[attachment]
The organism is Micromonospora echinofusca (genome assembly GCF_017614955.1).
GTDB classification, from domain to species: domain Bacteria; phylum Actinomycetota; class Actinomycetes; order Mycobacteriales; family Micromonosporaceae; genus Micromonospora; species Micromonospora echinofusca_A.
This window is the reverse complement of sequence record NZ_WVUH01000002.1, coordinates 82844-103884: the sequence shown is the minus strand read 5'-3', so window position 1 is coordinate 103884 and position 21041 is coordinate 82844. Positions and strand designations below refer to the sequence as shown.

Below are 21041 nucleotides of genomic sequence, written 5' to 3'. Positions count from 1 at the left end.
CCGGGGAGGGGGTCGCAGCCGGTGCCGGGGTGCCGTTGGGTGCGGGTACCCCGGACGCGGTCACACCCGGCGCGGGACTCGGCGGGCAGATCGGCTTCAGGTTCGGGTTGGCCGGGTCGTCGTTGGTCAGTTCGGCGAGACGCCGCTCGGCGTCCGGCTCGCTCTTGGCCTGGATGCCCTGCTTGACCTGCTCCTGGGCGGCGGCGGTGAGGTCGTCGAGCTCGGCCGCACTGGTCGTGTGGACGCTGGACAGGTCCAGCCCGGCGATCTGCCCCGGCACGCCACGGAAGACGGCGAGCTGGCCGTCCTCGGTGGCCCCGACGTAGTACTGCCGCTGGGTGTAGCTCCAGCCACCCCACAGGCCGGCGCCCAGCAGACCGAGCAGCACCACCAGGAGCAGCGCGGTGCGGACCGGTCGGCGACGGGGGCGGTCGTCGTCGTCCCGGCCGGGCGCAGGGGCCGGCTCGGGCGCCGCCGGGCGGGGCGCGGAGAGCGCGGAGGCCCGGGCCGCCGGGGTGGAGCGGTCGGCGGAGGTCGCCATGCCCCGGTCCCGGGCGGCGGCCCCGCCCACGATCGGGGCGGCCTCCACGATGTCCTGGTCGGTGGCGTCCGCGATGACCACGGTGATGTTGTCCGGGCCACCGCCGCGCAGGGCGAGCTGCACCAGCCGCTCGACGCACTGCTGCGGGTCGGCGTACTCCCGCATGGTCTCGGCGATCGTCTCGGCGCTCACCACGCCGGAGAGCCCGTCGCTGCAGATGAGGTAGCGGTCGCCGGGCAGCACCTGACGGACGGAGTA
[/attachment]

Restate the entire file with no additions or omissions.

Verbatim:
The organism is Micromonospora echinofusca (genome assembly GCF_017614955.1).
GTDB classification, from domain to species: domain Bacteria; phylum Actinomycetota; class Actinomycetes; order Mycobacteriales; family Micromonosporaceae; genus Micromonospora; species Micromonospora echinofusca_A.
This window is the reverse complement of sequence record NZ_WVUH01000002.1, coordinates 82844-103884: the sequence shown is the minus strand read 5'-3', so window position 1 is coordinate 103884 and position 21041 is coordinate 82844. Positions and strand designations below refer to the sequence as shown.

Below are 21041 nucleotides of genomic sequence, written 5' to 3'. Positions count from 1 at the left end.
CCGGGGAGGGGGTCGCAGCCGGTGCCGGGGTGCCGTTGGGTGCGGGTACCCCGGACGCGGTCACACCCGGCGCGGGACTCGGCGGGCAGATCGGCTTCAGGTTCGGGTTGGCCGGGTCGTCGTTGGTCAGTTCGGCGAGACGCCGCTCGGCGTCCGGCTCGCTCTTGGCCTGGATGCCCTGCTTGACCTGCTCCTGGGCGGCGGCGGTGAGGTCGTCGAGCTCGGCCGCACTGGTCGTGTGGACGCTGGACAGGTCCAGCCCGGCGATCTGCCCCGGCACGCCACGGAAGACGGCGAGCTGGCCGTCCTCGGTGGCCCCGACGTAGTACTGCCGCTGGGTGTAGCTCCAGCCACCCCACAGGCCGGCGCCCAGCAGACCGAGCAGCACCACCAGGAGCAGCGCGGTGCGGACCGGTCGGCGACGGGGGCGGTCGTCGTCGTCCCGGCCGGGCGCAGGGGCCGGCTCGGGCGCCGCCGGGCGGGGCGCGGAGAGCGCGGAGGCCCGGGCCGCCGGGGTGGAGCGGTCGGCGGAGGTCGCCATGCCCCGGTCCCGGGCGGCGGCCCCGCCCACGATCGGGGCGGCCTCCACGATGTCCTGGTCGGTGGCGTCCGCGATGACCACGGTGATGTTGTCCGGGCCACCGCCGCGCAGGGCGAGCTGCACCAGCCGCTCGACGCACTGCTGCGGGTCGGCGTACTCCCGCATGGTCTCGGCGATCGTCTCGGCGCTCACCACGCCGGAGAGCCCGTCGCTGCAGATGAGGTAGCGGTCGCCGGGCAGCACCTGACGGACGGAGTA